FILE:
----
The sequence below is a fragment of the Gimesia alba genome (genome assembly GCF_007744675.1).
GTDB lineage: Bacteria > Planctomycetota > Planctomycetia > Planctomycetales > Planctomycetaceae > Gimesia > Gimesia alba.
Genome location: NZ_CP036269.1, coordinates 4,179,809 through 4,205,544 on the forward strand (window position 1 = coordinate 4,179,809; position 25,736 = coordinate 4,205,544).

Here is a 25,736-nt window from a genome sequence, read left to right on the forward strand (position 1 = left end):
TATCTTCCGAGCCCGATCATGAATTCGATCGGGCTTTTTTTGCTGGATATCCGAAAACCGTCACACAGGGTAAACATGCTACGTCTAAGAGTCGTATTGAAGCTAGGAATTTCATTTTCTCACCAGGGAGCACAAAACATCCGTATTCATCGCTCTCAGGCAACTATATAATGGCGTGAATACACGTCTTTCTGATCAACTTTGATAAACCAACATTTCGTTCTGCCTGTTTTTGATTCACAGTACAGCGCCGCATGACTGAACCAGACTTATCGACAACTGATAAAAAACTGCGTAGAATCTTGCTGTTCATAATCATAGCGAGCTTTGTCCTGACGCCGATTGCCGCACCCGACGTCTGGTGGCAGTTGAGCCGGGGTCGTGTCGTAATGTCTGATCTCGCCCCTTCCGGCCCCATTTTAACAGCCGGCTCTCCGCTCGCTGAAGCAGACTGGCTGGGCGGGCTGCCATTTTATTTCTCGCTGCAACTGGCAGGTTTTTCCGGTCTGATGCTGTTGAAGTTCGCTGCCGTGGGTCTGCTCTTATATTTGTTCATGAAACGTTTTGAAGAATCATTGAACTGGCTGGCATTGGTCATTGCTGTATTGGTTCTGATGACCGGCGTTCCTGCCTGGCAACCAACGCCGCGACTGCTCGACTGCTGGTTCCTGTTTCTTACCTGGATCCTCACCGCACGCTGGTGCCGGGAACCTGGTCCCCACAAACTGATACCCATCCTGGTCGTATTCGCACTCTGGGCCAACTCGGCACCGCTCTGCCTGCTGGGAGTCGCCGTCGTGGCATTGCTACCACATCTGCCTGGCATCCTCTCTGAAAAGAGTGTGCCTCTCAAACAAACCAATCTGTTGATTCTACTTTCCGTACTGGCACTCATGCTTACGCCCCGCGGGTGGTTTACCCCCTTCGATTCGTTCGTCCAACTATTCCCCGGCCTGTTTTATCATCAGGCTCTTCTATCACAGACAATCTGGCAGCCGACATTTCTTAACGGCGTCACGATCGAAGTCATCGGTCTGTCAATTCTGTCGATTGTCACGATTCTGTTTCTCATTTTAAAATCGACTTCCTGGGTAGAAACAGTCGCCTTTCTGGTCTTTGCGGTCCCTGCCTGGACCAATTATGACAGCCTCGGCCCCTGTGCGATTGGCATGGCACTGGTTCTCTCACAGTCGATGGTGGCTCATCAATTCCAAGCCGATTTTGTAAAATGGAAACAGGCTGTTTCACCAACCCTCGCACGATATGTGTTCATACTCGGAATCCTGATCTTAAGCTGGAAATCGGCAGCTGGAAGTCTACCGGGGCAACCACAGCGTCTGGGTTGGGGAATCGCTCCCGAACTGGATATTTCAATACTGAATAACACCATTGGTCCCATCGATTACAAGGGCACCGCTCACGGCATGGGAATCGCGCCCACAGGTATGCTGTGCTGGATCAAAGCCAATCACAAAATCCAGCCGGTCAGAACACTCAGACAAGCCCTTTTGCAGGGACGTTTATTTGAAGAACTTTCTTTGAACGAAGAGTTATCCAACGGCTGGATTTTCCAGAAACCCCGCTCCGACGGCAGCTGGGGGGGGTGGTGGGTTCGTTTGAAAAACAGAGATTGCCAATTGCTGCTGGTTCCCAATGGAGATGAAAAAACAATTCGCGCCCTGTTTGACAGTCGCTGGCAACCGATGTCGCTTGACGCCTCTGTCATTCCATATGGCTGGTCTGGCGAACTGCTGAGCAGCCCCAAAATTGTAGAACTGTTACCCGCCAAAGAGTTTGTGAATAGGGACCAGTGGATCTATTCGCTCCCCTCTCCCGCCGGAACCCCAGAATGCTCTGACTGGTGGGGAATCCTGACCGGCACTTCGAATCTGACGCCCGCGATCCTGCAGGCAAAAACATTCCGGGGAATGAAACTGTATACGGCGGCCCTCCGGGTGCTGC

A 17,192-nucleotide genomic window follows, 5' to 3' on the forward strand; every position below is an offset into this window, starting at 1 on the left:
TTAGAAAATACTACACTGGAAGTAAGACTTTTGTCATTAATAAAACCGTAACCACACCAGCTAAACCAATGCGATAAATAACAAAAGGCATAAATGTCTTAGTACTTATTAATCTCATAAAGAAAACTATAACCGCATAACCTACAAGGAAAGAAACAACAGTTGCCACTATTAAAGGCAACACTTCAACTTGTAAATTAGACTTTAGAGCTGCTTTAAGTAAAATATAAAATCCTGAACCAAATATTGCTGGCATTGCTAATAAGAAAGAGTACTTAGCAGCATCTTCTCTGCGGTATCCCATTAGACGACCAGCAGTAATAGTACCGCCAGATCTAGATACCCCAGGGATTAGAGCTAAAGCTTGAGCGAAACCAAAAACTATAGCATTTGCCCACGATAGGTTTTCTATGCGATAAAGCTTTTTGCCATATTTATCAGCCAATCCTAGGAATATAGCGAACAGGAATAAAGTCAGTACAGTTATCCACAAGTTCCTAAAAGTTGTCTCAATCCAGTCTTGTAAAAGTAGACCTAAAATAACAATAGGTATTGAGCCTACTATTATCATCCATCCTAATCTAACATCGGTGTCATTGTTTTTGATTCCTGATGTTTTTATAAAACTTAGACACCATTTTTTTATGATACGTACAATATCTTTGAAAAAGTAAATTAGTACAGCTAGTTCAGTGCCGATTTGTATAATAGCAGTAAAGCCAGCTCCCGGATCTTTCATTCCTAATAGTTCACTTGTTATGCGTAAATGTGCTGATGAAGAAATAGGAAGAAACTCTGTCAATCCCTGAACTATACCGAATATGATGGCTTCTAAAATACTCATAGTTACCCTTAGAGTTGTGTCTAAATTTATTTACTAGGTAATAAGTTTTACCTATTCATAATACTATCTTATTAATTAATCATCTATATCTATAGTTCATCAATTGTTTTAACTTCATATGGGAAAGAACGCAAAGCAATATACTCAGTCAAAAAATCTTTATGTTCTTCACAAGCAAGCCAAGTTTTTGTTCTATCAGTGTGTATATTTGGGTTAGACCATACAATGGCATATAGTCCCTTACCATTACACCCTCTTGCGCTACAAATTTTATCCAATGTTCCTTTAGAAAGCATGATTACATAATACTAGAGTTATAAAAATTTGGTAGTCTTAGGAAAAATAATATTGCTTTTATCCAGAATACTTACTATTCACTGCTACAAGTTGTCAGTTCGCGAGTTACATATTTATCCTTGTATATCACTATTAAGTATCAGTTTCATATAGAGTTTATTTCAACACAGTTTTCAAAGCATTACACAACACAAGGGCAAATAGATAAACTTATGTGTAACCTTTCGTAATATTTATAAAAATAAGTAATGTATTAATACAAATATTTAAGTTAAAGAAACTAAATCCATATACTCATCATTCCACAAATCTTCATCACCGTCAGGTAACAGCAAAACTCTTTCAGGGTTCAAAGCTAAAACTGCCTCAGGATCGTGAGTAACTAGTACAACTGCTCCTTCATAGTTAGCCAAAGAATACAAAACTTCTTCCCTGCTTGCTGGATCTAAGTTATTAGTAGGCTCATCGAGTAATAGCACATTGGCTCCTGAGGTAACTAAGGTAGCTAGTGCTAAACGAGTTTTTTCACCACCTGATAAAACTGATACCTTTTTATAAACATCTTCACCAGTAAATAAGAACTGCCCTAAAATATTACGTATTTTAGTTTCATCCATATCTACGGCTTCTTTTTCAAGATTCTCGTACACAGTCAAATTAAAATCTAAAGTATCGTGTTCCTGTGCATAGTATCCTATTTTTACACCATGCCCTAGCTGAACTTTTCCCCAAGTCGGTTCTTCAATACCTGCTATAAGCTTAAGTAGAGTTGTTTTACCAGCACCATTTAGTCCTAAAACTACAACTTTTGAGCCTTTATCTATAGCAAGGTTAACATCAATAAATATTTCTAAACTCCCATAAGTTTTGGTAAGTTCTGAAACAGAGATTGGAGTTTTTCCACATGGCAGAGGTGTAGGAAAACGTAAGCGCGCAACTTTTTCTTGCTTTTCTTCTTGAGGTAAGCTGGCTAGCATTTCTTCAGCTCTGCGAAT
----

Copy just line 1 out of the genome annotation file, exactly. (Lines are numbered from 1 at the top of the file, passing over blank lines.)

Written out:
The sequence below is a fragment of the Gimesia alba genome (genome assembly GCF_007744675.1).